It's official: Pizza-making listed as Italian heritage

Bologna: Pizza purists in Italy were celebrating a victory on Thursday over the kind of culinary piracy that has seen their national dish tarnished with prawns and pineapple and stuffed crusts.

The United Nations has decided to add the Neapolitan art of pizza-making to its list of "intangible heritage".

The craft of the pizzaiuolo, the pizza-maker who tosses his swirling dough into the air, has been handed down the generations in Naples and exported throughout the world.

 On Thursday it was given the coveted status by the world heritage committee of Unesco, meeting this week on the South Korean island of Jeju.

It came after intense lobbying, including a petition signed by two million Italians, many of them aggrieved at the culinary abominations they witness abroad, such as topping pizza with pineapple, prawns, mayonnaise and even cannabis.

It is not just the flamboyant twirling of pizza dough into the air to oxygenise the dough that convinced the committee, but also the gestures, folklore, songs and customs that surround the process, which now joins a diverse group of more than 350 art forms and traditions on the list.


"Fantastico," exclaimed one Naples pizzamaker upon hearing the news on the phone as he prepared his dough for the day ahead.

Angelino Alfano, Italy's foreign minister, said: "A special thanks to the two million Italians who signed the #pizzaUnesco petition and contributed to this great victory."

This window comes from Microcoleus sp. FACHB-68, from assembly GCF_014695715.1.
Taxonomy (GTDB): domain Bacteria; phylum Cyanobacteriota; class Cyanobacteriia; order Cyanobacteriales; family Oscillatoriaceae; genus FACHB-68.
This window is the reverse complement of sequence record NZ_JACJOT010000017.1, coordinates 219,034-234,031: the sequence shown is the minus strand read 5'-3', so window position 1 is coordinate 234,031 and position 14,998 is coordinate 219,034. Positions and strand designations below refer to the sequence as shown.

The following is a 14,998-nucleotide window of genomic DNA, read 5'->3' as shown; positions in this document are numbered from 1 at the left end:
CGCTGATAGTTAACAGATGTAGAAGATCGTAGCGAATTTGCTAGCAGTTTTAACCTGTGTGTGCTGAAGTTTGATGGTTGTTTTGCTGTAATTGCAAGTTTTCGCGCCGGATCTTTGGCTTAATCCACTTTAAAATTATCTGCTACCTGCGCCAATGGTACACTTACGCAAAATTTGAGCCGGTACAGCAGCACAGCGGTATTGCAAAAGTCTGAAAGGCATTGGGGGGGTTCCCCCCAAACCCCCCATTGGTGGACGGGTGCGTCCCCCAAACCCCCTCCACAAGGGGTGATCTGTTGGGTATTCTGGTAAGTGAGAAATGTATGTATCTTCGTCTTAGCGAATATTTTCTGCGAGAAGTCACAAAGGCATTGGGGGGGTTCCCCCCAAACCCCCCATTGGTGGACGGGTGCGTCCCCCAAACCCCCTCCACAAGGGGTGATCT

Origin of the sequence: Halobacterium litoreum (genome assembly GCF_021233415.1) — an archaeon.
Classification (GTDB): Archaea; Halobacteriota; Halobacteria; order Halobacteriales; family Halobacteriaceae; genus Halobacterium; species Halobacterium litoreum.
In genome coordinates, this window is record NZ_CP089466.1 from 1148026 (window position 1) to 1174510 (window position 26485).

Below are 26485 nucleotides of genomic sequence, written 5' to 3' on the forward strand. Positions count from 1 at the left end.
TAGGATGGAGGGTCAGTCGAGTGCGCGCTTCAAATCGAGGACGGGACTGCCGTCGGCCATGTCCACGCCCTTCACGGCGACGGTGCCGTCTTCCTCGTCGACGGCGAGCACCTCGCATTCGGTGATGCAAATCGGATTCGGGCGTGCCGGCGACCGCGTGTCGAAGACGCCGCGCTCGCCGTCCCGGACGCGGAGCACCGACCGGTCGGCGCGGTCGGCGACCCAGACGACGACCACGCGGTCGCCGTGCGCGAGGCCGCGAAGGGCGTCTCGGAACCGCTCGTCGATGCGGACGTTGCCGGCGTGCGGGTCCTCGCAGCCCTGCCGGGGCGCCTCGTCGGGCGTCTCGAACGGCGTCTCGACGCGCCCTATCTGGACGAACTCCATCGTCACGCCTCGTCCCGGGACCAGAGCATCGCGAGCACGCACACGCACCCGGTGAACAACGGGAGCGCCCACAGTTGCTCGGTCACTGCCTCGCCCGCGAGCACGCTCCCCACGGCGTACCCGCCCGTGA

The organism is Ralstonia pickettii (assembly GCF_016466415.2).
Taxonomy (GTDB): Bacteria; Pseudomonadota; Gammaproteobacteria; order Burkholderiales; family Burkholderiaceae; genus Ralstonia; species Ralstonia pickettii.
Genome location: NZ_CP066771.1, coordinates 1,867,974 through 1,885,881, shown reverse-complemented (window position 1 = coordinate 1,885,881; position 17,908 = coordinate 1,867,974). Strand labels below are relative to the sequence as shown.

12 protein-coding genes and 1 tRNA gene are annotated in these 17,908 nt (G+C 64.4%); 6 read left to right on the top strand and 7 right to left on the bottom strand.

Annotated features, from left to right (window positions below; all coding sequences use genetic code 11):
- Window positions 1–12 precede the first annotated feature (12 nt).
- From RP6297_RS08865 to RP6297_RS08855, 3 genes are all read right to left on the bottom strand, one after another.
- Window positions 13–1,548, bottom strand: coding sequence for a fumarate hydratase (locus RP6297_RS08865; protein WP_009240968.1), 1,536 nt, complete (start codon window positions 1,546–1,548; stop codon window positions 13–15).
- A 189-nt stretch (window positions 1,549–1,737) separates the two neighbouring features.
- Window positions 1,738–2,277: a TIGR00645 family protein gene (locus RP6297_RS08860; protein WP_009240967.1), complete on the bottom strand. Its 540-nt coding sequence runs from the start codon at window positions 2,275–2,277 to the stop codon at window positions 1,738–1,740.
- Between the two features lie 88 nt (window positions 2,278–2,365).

Maurizio Martina, Italy's minister for agriculture, food and forestry, tweeted: "Victory! This is another step toward the protection of Italy's food and wine heritage worldwide."

Alfonso Pecoraro Scanio, the country's former agriculture minister, was among the Italians who attended the proceedings in South Korea.

"Long live the art of Neapolitan pizzaiuolo!" he said on a video posted online.

Pizza is one of Naples's biggest claims to fame.

Legend has it that the Pizza Margherita was created in 1889 to celebrate a visit from Queen Margherita of Savoy. Its three main ingredients: red tomatoes, white mozzarella and green basil, reflect the national colours of Italy.

Luigi de Magistris, the mayor of Naples, said the decision signalled the city's power to captivate through art, culture, tradition and creativity.

Italy's pizza industry employs 100,000 people and generates £10 billion ($17.9 billion) a year.

Finding work as a pizzamaker, especially in some of the poorer quarters of Naples, can be one of the few escape routes from poverty. Many go on to bake pizza for top restaurants abroad.

"Instead of popping champagne today we will be baking pizza," said Ciro Oliva, of the Concettina ai Tre Santi pizzeria. "And maybe young people like me won't have to emigrate."

Telegraph, London